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tion, which our Author reduces to the three following: iit, The right of making war, which the great magistrates had under the first race, and which Charlemagne could not fuppress. 2dly, The excessive power that was intrusted with that armed magistracy, who found it so easy afterwards to divide among themselves the spoils of the monarchy. 3dly, The innumerable multitude of beneficiaries, and the imprudence of Louis le Debonnaire, in intrusting them with, or allowing them to usurp, the power of jurisdiction. Moreover, to prove, with the greater evidence, that all these causes must have really contributed to degrade the monarchy, and to turn power from its primitive channel, he Thews, that in proportion as these causes disappeared, all the branches of sovereignty were gradually, though slowly, restored to their proper places by the sole influence of thoje rights, which feudal anarchy had not been able to destroy. We find also in this volume, among many other interesting articles, which we cannot even enumerate, an excellent analysis of the celebrated charter de Villis, which exhibits a complete view of the domestic economy of Charlemagne, and a curious discussion relative to the origin of duels, and the principles on which legislation and custom ought to direct their influence with respect to that object. This eighth Volume is terminated by a perspective view of the revolutions that destroyed the ancient French monarchy, and those that restored it upon a plan more favourable to the authority of the monarch, and (as our Author pretends) to the liberty of the people.
The ninth Volume is published; but as we have not yet received it, we must reserve the more particular mention of it for another occasion.
ERRATA in this VOLUME.
P. 4. par. 3. 1. 11. for even, read at leaft.
9. 1. 8. dele for.
To the REMARKABLE PASSAGes in this Volume.
N. B. To find any particular Book, or Pamphlet, see the
Table of Contents, prefixed to the Volume.
Bungdon, Lord, controverts BAlley, Capt. his unfortunate
the opinion of Sir W. Black- case in the affair of Greenwich
559. Of England, g60.
with their good and bad effects,
BARRINGTON, Hon. Daines, his
Curious exper. of the influence nish Language, 108.
the Book of Genesis, 111.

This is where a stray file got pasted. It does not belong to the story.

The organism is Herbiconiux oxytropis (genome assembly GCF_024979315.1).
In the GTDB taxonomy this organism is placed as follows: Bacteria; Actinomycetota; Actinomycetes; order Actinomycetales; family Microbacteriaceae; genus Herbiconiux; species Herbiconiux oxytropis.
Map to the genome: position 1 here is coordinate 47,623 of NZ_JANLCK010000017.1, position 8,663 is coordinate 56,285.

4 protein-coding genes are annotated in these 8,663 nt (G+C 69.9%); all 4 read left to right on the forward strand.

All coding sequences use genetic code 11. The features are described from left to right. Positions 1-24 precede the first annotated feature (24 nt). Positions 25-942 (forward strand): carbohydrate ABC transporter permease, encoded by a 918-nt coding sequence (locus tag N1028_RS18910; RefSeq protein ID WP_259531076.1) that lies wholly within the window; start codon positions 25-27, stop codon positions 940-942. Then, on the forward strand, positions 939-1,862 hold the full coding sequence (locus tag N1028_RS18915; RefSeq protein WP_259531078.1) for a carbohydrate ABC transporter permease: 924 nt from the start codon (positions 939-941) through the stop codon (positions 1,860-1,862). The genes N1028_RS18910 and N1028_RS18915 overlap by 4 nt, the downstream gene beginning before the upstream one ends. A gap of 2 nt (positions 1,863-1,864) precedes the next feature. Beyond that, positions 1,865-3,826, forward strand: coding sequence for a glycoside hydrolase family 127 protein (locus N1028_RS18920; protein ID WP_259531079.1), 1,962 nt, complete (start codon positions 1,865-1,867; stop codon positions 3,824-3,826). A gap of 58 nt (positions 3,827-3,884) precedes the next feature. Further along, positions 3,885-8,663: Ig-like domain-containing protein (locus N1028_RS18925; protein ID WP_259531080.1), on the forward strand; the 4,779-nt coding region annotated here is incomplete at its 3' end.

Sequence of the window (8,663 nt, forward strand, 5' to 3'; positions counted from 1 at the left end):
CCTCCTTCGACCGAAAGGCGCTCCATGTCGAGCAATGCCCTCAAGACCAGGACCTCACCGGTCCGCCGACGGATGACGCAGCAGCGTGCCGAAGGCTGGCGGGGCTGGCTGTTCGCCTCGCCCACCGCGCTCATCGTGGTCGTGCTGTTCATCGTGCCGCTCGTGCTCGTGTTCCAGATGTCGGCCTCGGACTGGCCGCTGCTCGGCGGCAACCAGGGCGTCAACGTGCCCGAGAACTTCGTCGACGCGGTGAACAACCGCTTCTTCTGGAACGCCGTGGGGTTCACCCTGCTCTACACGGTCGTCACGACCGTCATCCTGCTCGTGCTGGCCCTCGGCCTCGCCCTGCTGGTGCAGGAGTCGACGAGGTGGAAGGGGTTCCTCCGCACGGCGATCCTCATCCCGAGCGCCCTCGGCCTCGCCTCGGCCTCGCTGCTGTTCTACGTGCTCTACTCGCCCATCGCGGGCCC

his enquiry into the anti-
on the knowledge of man,
ancient monuments and fortifica. BEAUMONT and Fletcher, their
Compared with Shakespear, 418.
The several editions of their
BENGAL, necessity of our studying
of the opulence, &c. of Judea, hed's Grammar of, ib.
BIBL, his Novus Thesaurus Philo-
Lexel, 213. By Don Ulloa, ib.
BLACKSTONE. See SHERIDAN.
for a new investigation of this proceeding from, 356. Method
of remedying, 357
Porax, new, discovery relative to ÇEMENTS, exper. with regard to
the composition of, particularly
watering meadows, 456. CHARITY considered, as a Chris
seal of Q Hentjecta Maria, 274. CHARLESTOWN, N.T.ngland, acc,
inscription on Kirkdale church, CHINA, the wines, fruits, and
CHINESE, their chronology not sa
ancient as pretended by some
writers, 506. Their history, in
Their empire first established a-
11. Their music, 521. Their
manner in which animals are rance of Attronomy, 523. Their
hospitals tor foundlings, 524.
plement, Vol. V. containing the 517. Its delicious wine, 518. Its
mastic, ib. Medals of, 5 19.
tion of different parts of Greece,
fame light with that of Socrates,
commercial academy at Ham: Clarendon, Lord, his hit. of the
rebellion, not altered by the Ox.
ford editor, 303,
gans of speech in the Orang comium of, 169.
Clocks to Arike the bour, enquiry
when first made, 281.
Coins, ancient acc. of some disco-
cal debate with Lord Abingdon, And in the Tower of Lond. 276.
Coffins, stone. See Pegge.
favour of, vindicated, 1:6, 149. horns, in the cathedral of Car.
COMMERCE. See Banks.
method of cultivating the sugar Cook, Capt. elegant verses to his
memory, by a Lady, 459.
Jerusalem, and sells 90,000
Chriftian captives to the Jews, Elephants, when inhabitants of
the northern regions of oyr
of lightning on board a ship, 222. in North America, 399.
ancients concerning, 101. FABLE, dramatic, remarks rela-
tive to, 186.
FENWICK. See Coins.
FIRE, its nature different from that
relative to, 546.
ings from, 51.
logue of the pictures and rarities
and an Englishman, relative to Flowers of plants, their noxious
effect on the air, 346, 504.
man ftations in Essex, 112. cious in fevers, 571.
by electricity, 215;
parable against perfecution, 196.
certain MSS. of the late Mr. His anxious desire to promote
peace and harmony between
Great Britain and America, 202.
Shamefully abused by Mr. Wed.
held to be wholly derived from discoveries, 206. His hypothe-
fis concerning the Aurora Bore-
Free Martin, account of, 221.
power of the Crown to make
cal, 556. Discoveries rel to the FRERET; M. his erroneous hypo-
cious in the cure of female disor- antiquities in Hampshire, 272.
HAYLEY, Ms. his elegant verses
on the death of Mr. Thornton, composed Ds. Dodd's speech at
his trial, 483.
pents, 113. Her commercial re-
political connexion with Eng.
Irwin, Mr. his Eaftern Eclogues
and elegant compliment to his
of ancient monuments, &c, in, ISAIAH, Book of. See Lowth.
ITALIANS, their character, 549.
troduction of English laws jộto ITALY, the land of painters, itself
the eastern provinces of, 147. the most beautiful picture in the
tility and populousness afferred,
infcription on, illustrated, 114.
guarding against insects, 356. piece of ordnance fished out of
of a petrifaction
found in East Lothian, 219.
of antiquities dug
of , 567. ing artificial loadftones, 221,
ANGUAGE, English, various o-
90,000 Christian captives of LASSONE, M, de, his memoir on
method of improving the tartar
HINDOSTAN.-Several tracts, LATHAM, Mr. his ace. of an ex.
LEAD ore, chemical exper, on, 48.
plants, their forts enumerated, watch-making, 44. His merit
curing ulcers by the burning-